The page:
Upzoning everywhere is important as it not only increases capacity, but choice. It means an older couple trying to downsize aren’t forced out of their neighborhood. It means students & families aren’t bidding against each other for housing which doesn’t actually suit either of their needs.
Having a minimum density everywhere is also important for supporting investment in things like transport, shops, schools, parks. This ensures that people’s basic needs are met within their neighborhood while being able to access things like a big job market that a big city provides.
This updated NPS-UD package also brings forward the timeline, and takes a stab at solving the issue that has plagued the NPS since its inception: councils who are disinterested in the entire project. At every, single, turn, Auckland Council has taken the literal interpretation of the document to undermine or dodge its plain intentions. Consequently, government have produced a new Intensification Streamlined Planning Process (ISPP). Auckland Council will notify their intensification plan in August 2022, before it goes to an independent panel who will make recommendations. Council are allowed to disagree with those recommendations, but if they do, its taken out of their hands and the Minister for the Environment makes the final call in August 2023.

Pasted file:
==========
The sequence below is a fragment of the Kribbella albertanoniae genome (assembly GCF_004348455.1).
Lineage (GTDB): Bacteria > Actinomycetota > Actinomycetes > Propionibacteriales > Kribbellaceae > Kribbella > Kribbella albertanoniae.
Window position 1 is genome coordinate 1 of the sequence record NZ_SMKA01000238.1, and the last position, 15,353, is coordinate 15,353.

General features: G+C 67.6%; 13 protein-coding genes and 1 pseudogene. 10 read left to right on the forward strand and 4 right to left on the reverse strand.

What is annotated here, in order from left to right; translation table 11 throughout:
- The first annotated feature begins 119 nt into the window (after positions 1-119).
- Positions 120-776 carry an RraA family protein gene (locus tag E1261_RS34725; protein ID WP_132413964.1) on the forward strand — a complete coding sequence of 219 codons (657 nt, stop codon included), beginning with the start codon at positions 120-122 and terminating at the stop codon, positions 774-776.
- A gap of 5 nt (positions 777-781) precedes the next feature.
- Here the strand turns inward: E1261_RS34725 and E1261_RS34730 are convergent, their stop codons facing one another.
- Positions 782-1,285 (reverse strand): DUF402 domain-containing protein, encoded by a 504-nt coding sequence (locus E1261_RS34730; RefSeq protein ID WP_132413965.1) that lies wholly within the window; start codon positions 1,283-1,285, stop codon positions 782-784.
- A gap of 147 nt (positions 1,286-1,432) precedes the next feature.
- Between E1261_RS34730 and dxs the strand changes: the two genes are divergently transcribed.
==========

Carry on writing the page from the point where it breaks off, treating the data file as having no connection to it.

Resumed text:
The council’s response
Medium density everywhere is an opportunity to massively improve the design of our buildings, our quality of life, and how our buildings contribute to the vitality of the city. The MRDSs propose a set of minima that the Unitary Plan must at least implement, but that doesn’t mean that council should simply stop there. The recent infill and townhome boom has meant homes have been more abundant and affordable than they otherwise would have been, but it has also brought (fixable) issues.
While Wellington City Council took an aggressive approach to allow vastly more six story development around their city centre, it also voted to endorse the application of universal design principles for new housing stock. A similar approach here would be more than welcome, as many 3 storey walk-up apartments don’t even provide ramps on the ground floor, let alone elevators to access the above ones. Housing choice cannot simply be housing choice for some, especially as medium density typologies are most often useful for elderly folk who don’t need much floorspace, and often can no longer legally drive, so must live closer to public transport and shops.